REPORT FROM THE KONA COFFEE FARMERS ASSOCIATION – Kealakekua, Hawai‘i— A new Farmer-to-Farmer video about Integrated Beetle Management is available online to help farmers manage the coffee berry borer beetle (CBB). The beetle has spread at an alarming rate through Kona, threatening the survival of Hawaii’s premier specialty crop.
“With some Kona coffee farmers still discovering the beetle infestation and others reporting a total crop loss, information is needed to saturate the community immediately,” said Suzanne Shriner, Kona coffee farmer and member of the Kona Coffee Farmers Association. “In a region such as Kona, where 700 farms are in close proximity, the beetle crosses farm boundaries with ease. Cooperation within the community is imperative to reduce everyone’s losses.”
Directed by Gary Sprinkle and featuring Suzanne Shriner and Andrea Kawabata, UH-CTAHR extension agent, the instructional video demonstrates the three main aspects of integrated CBB management: (1) Sanitation—removing cherries from the orchard in a timely manner; (2) Spraying the fungus—the only legal, effective pesticide for CBB; and (3) Trapping—helping identify trouble spots. Techniques for coffee mills are also highlighted.
This video is a groundbreaking community collaboration in a time of crisis. The Kohala Center connected a small group of Kona coffee farmers who had researched and condensed the basics of Integrated Beetle Management from other coffee growing regions with Kamehameha Schools who had the capacity to magnify the quality of this project and access difficult to reach segments of the farming community.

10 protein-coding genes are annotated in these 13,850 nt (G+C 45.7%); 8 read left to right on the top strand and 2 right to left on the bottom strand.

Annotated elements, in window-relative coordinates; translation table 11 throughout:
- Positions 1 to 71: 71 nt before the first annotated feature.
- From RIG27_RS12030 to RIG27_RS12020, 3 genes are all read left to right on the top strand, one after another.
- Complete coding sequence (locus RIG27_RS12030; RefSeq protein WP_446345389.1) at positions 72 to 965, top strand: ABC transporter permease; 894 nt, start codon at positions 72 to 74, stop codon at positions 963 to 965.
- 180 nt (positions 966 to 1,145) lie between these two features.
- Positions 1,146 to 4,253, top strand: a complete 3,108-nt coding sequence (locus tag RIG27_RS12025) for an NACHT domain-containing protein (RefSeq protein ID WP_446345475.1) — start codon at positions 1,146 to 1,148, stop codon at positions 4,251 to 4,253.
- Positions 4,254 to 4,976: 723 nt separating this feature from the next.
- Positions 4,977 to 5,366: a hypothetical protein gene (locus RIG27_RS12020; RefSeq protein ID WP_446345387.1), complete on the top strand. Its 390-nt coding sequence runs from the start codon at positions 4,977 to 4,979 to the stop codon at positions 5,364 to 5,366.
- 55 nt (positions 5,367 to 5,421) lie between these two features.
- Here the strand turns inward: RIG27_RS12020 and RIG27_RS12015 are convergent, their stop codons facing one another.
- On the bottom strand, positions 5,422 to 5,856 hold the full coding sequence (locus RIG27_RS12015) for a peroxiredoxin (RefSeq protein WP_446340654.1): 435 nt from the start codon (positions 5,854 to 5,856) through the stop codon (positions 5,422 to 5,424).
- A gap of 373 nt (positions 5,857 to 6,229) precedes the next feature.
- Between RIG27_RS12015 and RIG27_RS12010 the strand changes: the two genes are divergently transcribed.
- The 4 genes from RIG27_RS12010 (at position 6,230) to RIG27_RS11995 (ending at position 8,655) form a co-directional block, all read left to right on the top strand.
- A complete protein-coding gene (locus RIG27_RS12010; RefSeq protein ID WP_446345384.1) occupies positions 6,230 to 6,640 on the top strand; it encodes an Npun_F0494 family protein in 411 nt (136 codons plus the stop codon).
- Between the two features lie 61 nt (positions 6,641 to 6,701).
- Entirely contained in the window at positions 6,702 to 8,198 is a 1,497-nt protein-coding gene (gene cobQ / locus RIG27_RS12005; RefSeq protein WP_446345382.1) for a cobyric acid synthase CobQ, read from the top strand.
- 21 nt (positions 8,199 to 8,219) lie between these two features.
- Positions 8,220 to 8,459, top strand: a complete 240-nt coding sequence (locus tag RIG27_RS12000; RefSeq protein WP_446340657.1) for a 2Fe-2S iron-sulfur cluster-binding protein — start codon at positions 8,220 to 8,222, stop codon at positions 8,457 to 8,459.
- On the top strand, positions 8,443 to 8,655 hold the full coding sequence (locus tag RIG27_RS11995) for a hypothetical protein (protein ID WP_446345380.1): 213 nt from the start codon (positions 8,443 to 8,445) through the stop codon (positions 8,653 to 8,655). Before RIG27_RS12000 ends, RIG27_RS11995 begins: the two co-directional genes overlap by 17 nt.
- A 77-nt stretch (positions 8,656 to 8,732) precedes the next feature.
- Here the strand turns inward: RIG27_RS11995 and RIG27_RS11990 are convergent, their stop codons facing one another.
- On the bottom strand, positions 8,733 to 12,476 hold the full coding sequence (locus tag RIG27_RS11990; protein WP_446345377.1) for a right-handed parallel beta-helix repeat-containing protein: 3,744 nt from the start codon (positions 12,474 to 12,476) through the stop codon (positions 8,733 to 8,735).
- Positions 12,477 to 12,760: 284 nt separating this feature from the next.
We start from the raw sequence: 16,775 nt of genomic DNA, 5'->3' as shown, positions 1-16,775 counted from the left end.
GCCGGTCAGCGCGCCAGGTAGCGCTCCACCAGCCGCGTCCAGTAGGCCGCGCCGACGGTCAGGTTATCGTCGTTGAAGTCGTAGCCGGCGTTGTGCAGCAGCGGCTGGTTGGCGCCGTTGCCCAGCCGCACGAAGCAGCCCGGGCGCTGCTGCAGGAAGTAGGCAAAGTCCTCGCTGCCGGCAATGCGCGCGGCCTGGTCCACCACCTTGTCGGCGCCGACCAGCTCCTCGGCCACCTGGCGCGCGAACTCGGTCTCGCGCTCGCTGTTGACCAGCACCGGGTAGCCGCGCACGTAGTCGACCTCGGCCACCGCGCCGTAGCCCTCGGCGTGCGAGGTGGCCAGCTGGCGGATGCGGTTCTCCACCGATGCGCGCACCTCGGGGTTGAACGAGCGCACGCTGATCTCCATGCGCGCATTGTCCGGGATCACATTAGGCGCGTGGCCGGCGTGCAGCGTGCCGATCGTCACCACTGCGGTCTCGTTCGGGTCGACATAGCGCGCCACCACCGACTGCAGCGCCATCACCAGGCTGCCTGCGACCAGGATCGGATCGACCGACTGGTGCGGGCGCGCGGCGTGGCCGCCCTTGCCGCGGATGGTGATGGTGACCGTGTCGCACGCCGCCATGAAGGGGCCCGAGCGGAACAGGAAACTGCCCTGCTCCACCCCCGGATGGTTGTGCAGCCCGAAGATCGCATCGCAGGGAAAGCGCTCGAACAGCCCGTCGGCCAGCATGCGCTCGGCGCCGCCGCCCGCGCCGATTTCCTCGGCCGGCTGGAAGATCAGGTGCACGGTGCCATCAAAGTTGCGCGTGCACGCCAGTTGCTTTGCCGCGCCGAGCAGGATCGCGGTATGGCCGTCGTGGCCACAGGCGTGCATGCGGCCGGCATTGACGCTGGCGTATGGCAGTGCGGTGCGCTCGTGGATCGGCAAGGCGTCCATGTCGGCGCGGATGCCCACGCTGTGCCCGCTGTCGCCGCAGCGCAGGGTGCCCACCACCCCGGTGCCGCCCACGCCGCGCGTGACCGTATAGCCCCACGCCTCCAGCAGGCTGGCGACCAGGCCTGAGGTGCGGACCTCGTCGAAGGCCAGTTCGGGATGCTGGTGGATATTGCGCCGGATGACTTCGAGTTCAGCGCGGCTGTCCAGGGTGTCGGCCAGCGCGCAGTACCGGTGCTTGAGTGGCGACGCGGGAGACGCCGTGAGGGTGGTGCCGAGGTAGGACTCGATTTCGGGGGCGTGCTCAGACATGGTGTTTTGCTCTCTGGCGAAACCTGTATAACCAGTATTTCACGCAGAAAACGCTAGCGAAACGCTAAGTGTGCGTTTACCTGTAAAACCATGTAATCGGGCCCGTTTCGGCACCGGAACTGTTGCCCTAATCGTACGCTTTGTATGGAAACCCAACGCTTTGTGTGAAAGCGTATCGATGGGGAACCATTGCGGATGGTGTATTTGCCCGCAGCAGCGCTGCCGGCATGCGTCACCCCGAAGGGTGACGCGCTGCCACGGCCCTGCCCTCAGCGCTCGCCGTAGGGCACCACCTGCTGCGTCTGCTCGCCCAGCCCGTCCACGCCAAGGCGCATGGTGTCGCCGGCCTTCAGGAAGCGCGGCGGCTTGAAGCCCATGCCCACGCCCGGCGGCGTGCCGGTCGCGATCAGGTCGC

Kamehameha Schools, landowner of 70% of Kona coffee farms, was the primary funder of the video production additionally printing and mailing DVDs to all their agricultural tenants. Kona Coffee Farmers Association, also a funder, had worked with Hawai‘i Department of Agriculture to approve the commercial Beauveria bassiana fungus in Hawaii. UH-CTAHR joined the project, adding to and verifying the scientific veracity of the instructional material, as well as taking the lead on further extension as more is discovered.
The video will remain available online at www.youtube.com/KamehamehaSchools in both English and Spanish versions. As some farmers may not have internet access, DVD copies will also be mailed to Greenwell Farms’ mailing list and be available at CTAHR in Kainaliu. The video will be distributed to coffee farmers in Ka’u, who are just beginning to see the infestation.